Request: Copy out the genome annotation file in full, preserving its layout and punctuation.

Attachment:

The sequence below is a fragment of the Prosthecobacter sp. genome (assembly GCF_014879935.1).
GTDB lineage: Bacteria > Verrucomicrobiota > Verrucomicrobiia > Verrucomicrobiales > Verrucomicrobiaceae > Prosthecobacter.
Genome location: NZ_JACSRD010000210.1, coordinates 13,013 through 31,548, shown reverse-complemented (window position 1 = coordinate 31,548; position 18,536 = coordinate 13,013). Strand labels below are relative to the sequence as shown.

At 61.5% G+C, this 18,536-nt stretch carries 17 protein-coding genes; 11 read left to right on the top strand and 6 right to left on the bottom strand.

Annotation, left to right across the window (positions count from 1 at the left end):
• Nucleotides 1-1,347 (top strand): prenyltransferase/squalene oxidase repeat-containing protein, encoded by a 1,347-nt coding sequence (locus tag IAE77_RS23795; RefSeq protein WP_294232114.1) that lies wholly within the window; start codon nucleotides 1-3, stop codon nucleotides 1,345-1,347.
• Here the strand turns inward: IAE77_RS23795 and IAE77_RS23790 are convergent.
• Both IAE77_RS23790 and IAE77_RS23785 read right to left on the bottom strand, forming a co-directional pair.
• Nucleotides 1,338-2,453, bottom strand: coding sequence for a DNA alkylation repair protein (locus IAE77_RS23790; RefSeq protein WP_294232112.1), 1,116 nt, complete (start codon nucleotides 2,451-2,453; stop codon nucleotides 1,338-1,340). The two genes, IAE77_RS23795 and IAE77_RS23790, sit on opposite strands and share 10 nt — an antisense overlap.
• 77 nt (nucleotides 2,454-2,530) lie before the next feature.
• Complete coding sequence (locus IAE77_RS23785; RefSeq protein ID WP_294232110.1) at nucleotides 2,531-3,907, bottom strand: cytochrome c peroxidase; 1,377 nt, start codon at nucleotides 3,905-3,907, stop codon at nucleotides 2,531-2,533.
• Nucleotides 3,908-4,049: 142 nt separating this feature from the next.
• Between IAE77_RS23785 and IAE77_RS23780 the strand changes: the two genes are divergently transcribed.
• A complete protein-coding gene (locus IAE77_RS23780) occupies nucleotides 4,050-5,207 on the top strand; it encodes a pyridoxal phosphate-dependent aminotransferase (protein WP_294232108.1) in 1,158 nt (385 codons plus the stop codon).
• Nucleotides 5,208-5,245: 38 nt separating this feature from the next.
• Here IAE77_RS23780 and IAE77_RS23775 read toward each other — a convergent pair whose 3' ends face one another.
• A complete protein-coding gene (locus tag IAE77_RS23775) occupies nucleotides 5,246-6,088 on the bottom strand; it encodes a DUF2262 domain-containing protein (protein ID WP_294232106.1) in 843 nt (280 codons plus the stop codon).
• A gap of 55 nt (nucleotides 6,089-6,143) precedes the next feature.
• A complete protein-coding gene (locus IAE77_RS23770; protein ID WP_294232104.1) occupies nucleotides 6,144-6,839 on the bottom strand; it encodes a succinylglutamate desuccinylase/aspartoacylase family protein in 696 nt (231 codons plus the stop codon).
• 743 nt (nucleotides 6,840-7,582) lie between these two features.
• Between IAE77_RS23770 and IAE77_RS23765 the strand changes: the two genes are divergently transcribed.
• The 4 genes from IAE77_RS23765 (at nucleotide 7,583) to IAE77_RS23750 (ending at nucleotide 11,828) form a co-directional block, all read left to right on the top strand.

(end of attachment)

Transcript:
The sequence below is a fragment of the Prosthecobacter sp. genome (assembly GCF_014879935.1).
GTDB lineage: Bacteria > Verrucomicrobiota > Verrucomicrobiia > Verrucomicrobiales > Verrucomicrobiaceae > Prosthecobacter.
Genome location: NZ_JACSRD010000210.1, coordinates 13,013 through 31,548, shown reverse-complemented (window position 1 = coordinate 31,548; position 18,536 = coordinate 13,013). Strand labels below are relative to the sequence as shown.

At 61.5% G+C, this 18,536-nt stretch carries 17 protein-coding genes; 11 read left to right on the top strand and 6 right to left on the bottom strand.

Annotation, left to right across the window (positions count from 1 at the left end):
• Nucleotides 1-1,347 (top strand): prenyltransferase/squalene oxidase repeat-containing protein, encoded by a 1,347-nt coding sequence (locus tag IAE77_RS23795; RefSeq protein WP_294232114.1) that lies wholly within the window; start codon nucleotides 1-3, stop codon nucleotides 1,345-1,347.
• Here the strand turns inward: IAE77_RS23795 and IAE77_RS23790 are convergent.
• Both IAE77_RS23790 and IAE77_RS23785 read right to left on the bottom strand, forming a co-directional pair.
• Nucleotides 1,338-2,453, bottom strand: coding sequence for a DNA alkylation repair protein (locus IAE77_RS23790; RefSeq protein WP_294232112.1), 1,116 nt, complete (start codon nucleotides 2,451-2,453; stop codon nucleotides 1,338-1,340). The two genes, IAE77_RS23795 and IAE77_RS23790, sit on opposite strands and share 10 nt — an antisense overlap.
• 77 nt (nucleotides 2,454-2,530) lie before the next feature.
• Complete coding sequence (locus IAE77_RS23785; RefSeq protein ID WP_294232110.1) at nucleotides 2,531-3,907, bottom strand: cytochrome c peroxidase; 1,377 nt, start codon at nucleotides 3,905-3,907, stop codon at nucleotides 2,531-2,533.
• Nucleotides 3,908-4,049: 142 nt separating this feature from the next.
• Between IAE77_RS23785 and IAE77_RS23780 the strand changes: the two genes are divergently transcribed.
• A complete protein-coding gene (locus IAE77_RS23780) occupies nucleotides 4,050-5,207 on the top strand; it encodes a pyridoxal phosphate-dependent aminotransferase (protein WP_294232108.1) in 1,158 nt (385 codons plus the stop codon).
• Nucleotides 5,208-5,245: 38 nt separating this feature from the next.
• Here IAE77_RS23780 and IAE77_RS23775 read toward each other — a convergent pair whose 3' ends face one another.
• A complete protein-coding gene (locus tag IAE77_RS23775) occupies nucleotides 5,246-6,088 on the bottom strand; it encodes a DUF2262 domain-containing protein (protein ID WP_294232106.1) in 843 nt (280 codons plus the stop codon).
• A gap of 55 nt (nucleotides 6,089-6,143) precedes the next feature.
• A complete protein-coding gene (locus IAE77_RS23770; protein ID WP_294232104.1) occupies nucleotides 6,144-6,839 on the bottom strand; it encodes a succinylglutamate desuccinylase/aspartoacylase family protein in 696 nt (231 codons plus the stop codon).
• 743 nt (nucleotides 6,840-7,582) lie between these two features.
• Between IAE77_RS23770 and IAE77_RS23765 the strand changes: the two genes are divergently transcribed.
• The 4 genes from IAE77_RS23765 (at nucleotide 7,583) to IAE77_RS23750 (ending at nucleotide 11,828) form a co-directional block, all read left to right on the top strand.